Tuesday, 24 April 2018

Review: LeRoy US Marshal - The Savage Breed by Neil Hunter


Latimer was a tough Texas town. But things got a whole heap tougher when Ralph Elphick decided he wanted the oil discovered on range owned by Callum Bascombe and his wife Abby. Elphick’s first move was to have Callum Bascombe ‘vanish’. He figured Abby would be only too willing to sign over the land after that.

But Abby was tougher than she looked—resourceful, too. Accepting that her husband was most likely dead, she penned a letter to the US Marshal’s office, asking for help in solving her problem.

That’s where US Marshal Alvin LeRoy came into it.

LeRoy slipped quietly into town, playing an undercover role while he checked out the lay of the land. But things didn’t go according to plan. He took a beating that laid him up and did nothing to make him feel any more kindly toward the bad guys.
Stubborn as hell, LeRoy just kept coming, until Elphick’s hired guns took a hand. Bullets flew and bodies piled up, but there was just no stopping him. By the time he was through, Latimer knew the fury of one man’s fight for justice ... US Marshal Alvin LeRoy’s kind of justice.



Having very much enjoyed the first book in the series, I was looking forward to reading more about LeRoy. Tough and on the whole uncomplicated, he is a man of action not afraid to put himself right in the middle of trouble to get the job done. This outing sees him up against a group of men arrogant enough to consider themselves too clever and important not to succeed in their evil plans. This makes LeRoy's understated handling of them that more satisfying.




If you enjoy a no-nonsense, well-rounded story with plenty of action I'd definitely recommend LeRoy. As always, Neil Hunter writes in an easy to read style and the story is well paced and leaves no loose ends whilst promising more adventures for the US Marshal.




Finally, make sure you read the bio at the end. 

Tuesday, 10 April 2018

Jo Walpole at Gravetapping

To coincide with the release of the second book in the Maggie O'Bannen series, fellow writer and western enthusiast Ben Boulden asked me a few questions for his Gravetapping blog.

Interview: Jo Walpole 

Jo Walpole published her first novel in 2005—a well-received Western romance she would “prefer to keep…in the past”—and since then Jo has written another eight novels and a short story collection. Her recent work has been in the Western genre, both traditional—“standard [and] non-offensive”—written as by Terry James, and a more violent and graphic variety with her tough-as-nails Maggie O’Bannen series, written as by Joe Slade.

Jo’s work has been well-received by critics and readers alike. The first Maggie O’Bannen novel, Days of Evil, was called “absorbing” with “smooth writing, real characters, and a great story” by novelist Paul Bishop. Her writing has also been hailed as “fun”, “fast moving, hard hitting”, and “unputdownable”.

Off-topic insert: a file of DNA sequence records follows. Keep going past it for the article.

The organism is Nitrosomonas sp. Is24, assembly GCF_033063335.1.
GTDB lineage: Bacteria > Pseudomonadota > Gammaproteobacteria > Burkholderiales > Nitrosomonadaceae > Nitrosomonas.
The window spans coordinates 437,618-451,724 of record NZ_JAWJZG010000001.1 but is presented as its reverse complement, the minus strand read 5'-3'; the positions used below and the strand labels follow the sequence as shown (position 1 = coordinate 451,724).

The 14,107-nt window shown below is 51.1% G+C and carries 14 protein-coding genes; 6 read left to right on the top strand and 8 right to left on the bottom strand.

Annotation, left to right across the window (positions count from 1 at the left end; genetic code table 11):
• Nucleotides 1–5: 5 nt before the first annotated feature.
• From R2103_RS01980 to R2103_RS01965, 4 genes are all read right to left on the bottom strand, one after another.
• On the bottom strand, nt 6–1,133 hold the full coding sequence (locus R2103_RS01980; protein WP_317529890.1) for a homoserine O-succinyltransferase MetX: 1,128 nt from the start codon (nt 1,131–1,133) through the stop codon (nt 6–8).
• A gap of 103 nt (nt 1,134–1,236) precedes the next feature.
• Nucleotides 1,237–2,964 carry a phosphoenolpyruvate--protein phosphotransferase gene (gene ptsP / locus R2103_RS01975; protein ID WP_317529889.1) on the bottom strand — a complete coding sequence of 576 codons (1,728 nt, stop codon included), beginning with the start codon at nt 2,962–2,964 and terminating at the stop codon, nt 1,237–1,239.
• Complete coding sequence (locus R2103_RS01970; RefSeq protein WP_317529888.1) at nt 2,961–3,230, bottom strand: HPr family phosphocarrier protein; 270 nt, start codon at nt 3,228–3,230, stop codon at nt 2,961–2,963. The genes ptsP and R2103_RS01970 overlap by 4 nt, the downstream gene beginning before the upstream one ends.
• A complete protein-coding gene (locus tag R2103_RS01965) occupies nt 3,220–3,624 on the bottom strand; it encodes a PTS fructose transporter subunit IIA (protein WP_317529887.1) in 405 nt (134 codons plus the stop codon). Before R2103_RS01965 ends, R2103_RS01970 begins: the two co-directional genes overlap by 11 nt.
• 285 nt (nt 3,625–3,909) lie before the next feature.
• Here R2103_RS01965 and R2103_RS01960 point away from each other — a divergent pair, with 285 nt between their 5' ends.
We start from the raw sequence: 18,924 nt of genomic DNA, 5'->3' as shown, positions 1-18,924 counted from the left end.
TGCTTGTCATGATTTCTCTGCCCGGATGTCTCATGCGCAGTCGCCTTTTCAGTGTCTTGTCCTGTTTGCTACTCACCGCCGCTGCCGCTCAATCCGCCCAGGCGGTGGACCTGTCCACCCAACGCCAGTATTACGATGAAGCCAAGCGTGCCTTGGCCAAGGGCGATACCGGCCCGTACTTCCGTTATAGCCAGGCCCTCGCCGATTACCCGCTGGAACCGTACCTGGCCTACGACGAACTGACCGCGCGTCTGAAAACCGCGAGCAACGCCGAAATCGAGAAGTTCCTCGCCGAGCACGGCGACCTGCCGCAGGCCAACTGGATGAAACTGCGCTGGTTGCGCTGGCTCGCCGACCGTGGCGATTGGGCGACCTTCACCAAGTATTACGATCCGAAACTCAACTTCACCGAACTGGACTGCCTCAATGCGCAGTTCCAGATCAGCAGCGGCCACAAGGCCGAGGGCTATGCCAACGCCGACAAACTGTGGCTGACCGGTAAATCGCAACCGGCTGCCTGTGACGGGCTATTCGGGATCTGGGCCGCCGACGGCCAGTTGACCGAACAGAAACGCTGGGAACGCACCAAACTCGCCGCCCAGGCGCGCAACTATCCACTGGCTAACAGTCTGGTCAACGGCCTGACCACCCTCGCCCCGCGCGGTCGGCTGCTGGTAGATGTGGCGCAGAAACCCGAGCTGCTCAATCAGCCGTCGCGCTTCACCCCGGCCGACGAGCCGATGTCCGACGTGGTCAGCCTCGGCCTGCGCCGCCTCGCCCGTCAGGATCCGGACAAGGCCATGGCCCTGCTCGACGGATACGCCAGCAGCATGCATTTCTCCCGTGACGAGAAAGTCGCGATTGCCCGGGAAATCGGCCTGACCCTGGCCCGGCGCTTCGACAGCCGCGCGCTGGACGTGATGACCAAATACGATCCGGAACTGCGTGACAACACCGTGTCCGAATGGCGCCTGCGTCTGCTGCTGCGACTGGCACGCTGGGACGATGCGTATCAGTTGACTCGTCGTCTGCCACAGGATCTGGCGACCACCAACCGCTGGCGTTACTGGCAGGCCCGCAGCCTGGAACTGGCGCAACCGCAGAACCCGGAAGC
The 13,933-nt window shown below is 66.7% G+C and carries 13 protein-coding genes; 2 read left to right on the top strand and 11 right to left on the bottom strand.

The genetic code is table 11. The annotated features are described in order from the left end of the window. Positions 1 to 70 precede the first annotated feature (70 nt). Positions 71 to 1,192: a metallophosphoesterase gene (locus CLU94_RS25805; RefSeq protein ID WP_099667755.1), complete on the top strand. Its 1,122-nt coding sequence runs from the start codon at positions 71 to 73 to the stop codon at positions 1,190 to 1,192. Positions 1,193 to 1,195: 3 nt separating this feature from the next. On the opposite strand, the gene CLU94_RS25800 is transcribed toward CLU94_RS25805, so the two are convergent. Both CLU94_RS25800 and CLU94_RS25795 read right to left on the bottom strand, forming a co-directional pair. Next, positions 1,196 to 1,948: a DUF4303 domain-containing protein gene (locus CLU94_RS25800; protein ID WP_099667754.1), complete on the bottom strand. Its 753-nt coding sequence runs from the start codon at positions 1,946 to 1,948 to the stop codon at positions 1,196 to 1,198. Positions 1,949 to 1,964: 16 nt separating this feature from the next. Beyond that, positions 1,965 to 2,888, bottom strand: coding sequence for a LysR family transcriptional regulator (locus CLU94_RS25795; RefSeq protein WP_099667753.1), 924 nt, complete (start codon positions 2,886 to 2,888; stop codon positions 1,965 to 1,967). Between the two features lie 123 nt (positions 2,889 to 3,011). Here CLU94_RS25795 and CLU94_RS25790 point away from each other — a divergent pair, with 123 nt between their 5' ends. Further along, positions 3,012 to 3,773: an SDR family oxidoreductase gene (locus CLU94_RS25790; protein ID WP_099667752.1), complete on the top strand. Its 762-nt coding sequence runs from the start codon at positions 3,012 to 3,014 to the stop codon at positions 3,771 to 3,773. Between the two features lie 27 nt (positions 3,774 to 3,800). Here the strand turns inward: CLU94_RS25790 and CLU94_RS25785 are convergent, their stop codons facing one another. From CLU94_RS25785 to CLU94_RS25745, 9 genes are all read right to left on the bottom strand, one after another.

Jo was kind enough to take a break from her writing and answer a few questions. The questions are italicized, and as always, the answers are so much more important.

What’s your latest novel?

It’s called Wanted - Deadand is the second in the Maggie O’Bannen series, which I write as Joe Slade for Piccadilly...You can find out what I had to say here.

Thursday, 29 March 2018

Promo: The Maggie O'Bannen Series by Joe Slade


After the success of the first book in this series, I'm excited to announce that Maggie O'Bannen rides again on 1 April.

If you read book 1 and are expecting more of the same from book 2, I hope you won't be disappointed, but make no mistake, Maggie is evolving. No more is she the frightened girl fighting for survival. Now Maggie is ready to dig deep and face trouble head on. Be assured, the results will be no less bloody.

You'll find reviews for Days of Evil at Amazon and Goodreads. There are reviews for both titles at the much respected Western Fiction Review. Also, I recently received a positive mention in the new Fanzine Hot Lead (review hereunder the pseudonyms of Joe Slade and Terry James where it is alleged that I (and a few others) have 'embraced the Western with a genuine understanding of its current tenets and a healthy respect for the traditions that have gone before'. High praise indeed! However, to quote a fictional character from A Knight's Tale: 'That's for every man to decide for himself'.

Book 1 - Days of Evil

Kidnapped at the age of sixteen, Maggie has survived the fickle temper of notorious outlaw Mad Dog Frank O’Bannen for seven years. Now he is dead and she is about to find out that there are worse ways to live and die than as the wife of a wanted man.
Frank had prepared her as best he could for what would follow and when she leaves her prison in the hills she has the blood of three men on her hands and knows the feel of hot lead. Soon her hard-won freedom is in doubt and she finds herself pursued by Frank’s old partner, a man with a vicious reputation and more than one score to settle.

Maggie has Frank’s gun, her keen wits and new friends to help her, but will they be enough to save her from the brutality of a maniac bent on revenge?

Book 2 - Wanted: Dead

Frank O’Bannen wanted five thousand dollars to let you go. I offered him ten thousand to kill you.’